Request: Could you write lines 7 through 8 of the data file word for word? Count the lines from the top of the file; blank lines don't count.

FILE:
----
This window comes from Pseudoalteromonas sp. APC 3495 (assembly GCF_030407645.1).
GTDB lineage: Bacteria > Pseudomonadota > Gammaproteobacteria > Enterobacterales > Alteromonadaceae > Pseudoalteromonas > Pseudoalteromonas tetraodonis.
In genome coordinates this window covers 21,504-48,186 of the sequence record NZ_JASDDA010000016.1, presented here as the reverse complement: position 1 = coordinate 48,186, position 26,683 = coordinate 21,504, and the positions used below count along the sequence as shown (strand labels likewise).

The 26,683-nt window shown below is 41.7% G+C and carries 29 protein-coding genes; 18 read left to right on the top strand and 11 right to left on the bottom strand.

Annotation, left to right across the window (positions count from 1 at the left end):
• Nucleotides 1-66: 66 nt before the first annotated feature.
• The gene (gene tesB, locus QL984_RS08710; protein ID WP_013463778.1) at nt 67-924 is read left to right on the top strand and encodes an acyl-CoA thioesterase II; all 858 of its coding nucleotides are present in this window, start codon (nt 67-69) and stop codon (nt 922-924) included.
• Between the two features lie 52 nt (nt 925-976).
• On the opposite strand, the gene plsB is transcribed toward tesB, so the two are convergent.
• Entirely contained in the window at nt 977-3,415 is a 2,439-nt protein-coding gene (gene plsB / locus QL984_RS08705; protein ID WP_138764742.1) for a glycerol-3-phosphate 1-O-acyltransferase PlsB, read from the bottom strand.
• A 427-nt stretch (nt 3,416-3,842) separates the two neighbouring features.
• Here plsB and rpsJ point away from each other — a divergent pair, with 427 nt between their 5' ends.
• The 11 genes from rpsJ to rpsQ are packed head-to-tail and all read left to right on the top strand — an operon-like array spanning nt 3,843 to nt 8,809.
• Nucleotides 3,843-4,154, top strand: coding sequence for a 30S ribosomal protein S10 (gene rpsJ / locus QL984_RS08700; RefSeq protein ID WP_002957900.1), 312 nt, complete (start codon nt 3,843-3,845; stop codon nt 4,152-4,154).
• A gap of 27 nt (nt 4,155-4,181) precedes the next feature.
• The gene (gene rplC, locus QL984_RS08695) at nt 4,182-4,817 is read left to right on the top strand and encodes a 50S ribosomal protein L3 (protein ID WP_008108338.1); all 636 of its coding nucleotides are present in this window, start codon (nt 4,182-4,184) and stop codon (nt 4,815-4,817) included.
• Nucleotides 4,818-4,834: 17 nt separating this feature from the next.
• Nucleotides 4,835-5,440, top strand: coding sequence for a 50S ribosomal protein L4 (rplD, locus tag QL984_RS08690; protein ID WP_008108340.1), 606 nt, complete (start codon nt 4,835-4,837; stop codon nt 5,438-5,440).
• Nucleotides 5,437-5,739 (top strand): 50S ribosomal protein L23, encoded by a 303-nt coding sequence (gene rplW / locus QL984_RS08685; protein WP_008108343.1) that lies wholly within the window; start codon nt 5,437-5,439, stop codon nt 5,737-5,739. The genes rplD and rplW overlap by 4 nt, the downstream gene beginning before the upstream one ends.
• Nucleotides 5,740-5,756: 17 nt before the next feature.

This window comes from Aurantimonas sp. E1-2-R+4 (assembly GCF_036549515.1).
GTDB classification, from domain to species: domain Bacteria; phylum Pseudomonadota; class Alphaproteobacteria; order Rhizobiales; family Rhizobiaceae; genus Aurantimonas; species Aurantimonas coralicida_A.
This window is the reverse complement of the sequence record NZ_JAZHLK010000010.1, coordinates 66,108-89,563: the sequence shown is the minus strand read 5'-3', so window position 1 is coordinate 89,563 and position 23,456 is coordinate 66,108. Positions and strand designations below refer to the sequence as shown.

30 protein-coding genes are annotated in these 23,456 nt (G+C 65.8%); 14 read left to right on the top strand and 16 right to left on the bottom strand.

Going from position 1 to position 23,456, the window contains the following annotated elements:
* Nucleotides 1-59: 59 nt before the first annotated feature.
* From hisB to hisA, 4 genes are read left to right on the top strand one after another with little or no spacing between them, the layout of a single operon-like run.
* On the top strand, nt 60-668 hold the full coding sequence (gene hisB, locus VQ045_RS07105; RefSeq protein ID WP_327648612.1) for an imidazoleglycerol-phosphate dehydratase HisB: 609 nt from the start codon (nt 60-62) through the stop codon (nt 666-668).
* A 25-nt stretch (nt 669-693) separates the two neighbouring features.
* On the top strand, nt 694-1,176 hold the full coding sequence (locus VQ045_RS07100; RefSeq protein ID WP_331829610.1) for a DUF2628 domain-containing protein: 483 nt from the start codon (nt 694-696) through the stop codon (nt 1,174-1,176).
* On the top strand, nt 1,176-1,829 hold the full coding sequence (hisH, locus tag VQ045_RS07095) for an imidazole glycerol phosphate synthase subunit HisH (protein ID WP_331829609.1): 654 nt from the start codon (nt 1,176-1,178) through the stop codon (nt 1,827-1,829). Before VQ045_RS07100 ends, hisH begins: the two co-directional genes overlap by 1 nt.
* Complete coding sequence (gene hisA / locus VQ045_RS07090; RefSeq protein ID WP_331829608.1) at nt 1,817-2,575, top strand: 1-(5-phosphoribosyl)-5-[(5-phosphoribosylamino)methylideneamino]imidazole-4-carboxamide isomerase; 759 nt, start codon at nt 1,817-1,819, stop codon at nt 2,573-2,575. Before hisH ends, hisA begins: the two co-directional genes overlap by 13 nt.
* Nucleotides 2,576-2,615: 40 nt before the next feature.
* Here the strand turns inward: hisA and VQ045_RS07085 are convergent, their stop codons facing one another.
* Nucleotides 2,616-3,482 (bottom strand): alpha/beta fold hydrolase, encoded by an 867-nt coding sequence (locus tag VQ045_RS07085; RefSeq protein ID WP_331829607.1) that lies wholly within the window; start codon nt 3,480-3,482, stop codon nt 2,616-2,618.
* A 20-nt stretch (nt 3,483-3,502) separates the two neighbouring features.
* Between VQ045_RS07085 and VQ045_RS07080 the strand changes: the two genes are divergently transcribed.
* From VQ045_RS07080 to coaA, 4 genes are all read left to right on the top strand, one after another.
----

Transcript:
• The gene (gene tesB, locus QL984_RS08710; protein ID WP_013463778.1) at nt 67-924 is read left to right on the top strand and encodes an acyl-CoA thioesterase II; all 858 of its coding nucleotides are present in this window, start codon (nt 67-69) and stop codon (nt 922-924) included.
• Between the two features lie 52 nt (nt 925-976).